Visions of a modern-day road structure. Granada’s Camino de Ronda
| Juan Luis Rivas www.dur.upc.edu
Juan Luis Rivas
From the time of the 1935 Design Competition for the Preliminary Phase of Expansion and Renewal until the 1973 Revision to the General Plan, a variety of plans forecast this area’s urbanization, the Camino’s edges, and the city’s overall growth. People argued about whether to consider the street the westernmost stretch of what was meant to be a complete “ronda” or beltway, a straight line intended to support subsequent, superior roads or a boundary between the city and an increasingly overvalued countryside.
Visions of a moder n-day road structure. Granada’s Camino de Ronda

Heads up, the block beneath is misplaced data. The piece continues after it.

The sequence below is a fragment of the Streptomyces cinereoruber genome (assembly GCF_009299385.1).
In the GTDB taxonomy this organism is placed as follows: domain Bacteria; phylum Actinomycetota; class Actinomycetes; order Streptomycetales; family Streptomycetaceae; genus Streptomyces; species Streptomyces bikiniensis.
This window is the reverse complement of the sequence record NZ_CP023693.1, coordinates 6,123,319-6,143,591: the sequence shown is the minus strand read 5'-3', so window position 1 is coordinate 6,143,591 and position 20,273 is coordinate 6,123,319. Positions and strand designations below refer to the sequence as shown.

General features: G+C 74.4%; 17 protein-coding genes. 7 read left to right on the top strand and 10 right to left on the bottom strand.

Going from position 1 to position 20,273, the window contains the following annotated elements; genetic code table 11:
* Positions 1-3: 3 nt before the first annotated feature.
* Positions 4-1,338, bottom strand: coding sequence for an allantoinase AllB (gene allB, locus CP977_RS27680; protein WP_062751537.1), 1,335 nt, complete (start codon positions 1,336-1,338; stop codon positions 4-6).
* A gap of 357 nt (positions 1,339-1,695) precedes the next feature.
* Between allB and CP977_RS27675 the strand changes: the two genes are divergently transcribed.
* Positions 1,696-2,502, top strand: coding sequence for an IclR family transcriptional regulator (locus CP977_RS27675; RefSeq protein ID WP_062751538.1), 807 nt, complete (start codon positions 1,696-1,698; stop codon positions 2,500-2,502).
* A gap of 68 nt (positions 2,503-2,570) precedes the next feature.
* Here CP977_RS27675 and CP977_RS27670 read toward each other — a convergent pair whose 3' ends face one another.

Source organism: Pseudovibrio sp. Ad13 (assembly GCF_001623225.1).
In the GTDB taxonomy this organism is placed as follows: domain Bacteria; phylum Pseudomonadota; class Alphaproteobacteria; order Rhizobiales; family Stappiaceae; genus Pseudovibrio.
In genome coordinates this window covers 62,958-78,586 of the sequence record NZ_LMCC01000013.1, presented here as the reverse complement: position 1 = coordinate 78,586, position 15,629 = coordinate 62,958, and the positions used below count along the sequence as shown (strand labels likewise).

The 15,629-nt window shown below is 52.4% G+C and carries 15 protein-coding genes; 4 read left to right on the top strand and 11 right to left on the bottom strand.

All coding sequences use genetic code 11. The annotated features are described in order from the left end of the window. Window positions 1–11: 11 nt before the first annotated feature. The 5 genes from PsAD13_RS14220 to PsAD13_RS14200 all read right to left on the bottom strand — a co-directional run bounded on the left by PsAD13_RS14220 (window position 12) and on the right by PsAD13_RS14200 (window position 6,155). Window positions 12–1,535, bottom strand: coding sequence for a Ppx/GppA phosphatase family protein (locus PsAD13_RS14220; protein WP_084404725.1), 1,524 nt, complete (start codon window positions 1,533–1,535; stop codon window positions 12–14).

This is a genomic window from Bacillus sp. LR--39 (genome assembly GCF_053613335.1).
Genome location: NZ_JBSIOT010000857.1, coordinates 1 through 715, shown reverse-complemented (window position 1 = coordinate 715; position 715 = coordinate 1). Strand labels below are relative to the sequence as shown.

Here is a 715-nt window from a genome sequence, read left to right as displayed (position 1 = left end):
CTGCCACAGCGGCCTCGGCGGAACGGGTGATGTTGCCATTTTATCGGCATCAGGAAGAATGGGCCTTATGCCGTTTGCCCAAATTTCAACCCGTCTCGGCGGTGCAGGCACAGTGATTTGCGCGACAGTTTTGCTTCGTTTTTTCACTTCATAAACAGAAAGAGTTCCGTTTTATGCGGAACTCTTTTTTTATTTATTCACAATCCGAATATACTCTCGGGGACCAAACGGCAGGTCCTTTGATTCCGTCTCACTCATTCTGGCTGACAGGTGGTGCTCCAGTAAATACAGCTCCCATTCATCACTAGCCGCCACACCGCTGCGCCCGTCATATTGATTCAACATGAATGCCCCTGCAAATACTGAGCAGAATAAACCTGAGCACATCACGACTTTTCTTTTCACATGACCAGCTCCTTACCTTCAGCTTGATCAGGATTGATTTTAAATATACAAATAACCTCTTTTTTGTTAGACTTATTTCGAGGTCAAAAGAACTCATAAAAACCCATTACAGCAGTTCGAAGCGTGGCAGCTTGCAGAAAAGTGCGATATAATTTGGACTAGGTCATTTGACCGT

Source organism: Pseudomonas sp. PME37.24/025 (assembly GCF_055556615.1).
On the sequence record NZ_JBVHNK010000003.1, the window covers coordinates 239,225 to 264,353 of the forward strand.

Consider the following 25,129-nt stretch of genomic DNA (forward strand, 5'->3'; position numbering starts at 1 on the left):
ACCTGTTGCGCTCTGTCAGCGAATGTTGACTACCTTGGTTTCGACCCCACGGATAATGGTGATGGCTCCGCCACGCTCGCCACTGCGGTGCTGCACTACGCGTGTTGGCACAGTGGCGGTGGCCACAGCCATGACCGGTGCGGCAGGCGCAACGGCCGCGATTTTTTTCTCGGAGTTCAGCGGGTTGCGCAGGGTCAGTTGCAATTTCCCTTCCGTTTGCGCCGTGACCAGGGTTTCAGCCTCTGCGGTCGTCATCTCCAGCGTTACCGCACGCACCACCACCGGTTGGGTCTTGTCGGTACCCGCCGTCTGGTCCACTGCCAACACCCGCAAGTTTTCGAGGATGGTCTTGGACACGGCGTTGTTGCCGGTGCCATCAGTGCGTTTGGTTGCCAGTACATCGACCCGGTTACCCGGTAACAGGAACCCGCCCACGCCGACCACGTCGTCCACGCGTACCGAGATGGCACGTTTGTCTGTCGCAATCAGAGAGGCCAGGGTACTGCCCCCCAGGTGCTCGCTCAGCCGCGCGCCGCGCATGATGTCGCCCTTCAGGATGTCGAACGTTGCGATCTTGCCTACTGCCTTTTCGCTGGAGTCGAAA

1. The first design for the “Camino de Ronda,” literally the roundabout way, in 1898 focused exclusively on creating an arterial road that would free up the city’s existing northern and southern access points. In those days much of the debate centered on the road’s width, which in one proposal reached a full eighty-two feet even in the face of recommendations from the Department of Public Works of a mere twenty-three feet. The opening of the Gran Vía de Colón determined the Camino’s trajectory, and the six tenths of a mile distance between the two left ample space open for development and speculation in between it and the city, space that steadily filled up over the middle half of the twentieth century.
1. View from the north of the city at the dawn of the twenty-first century 1. Vista desde el norte de la ciudad a principios de siglo XXI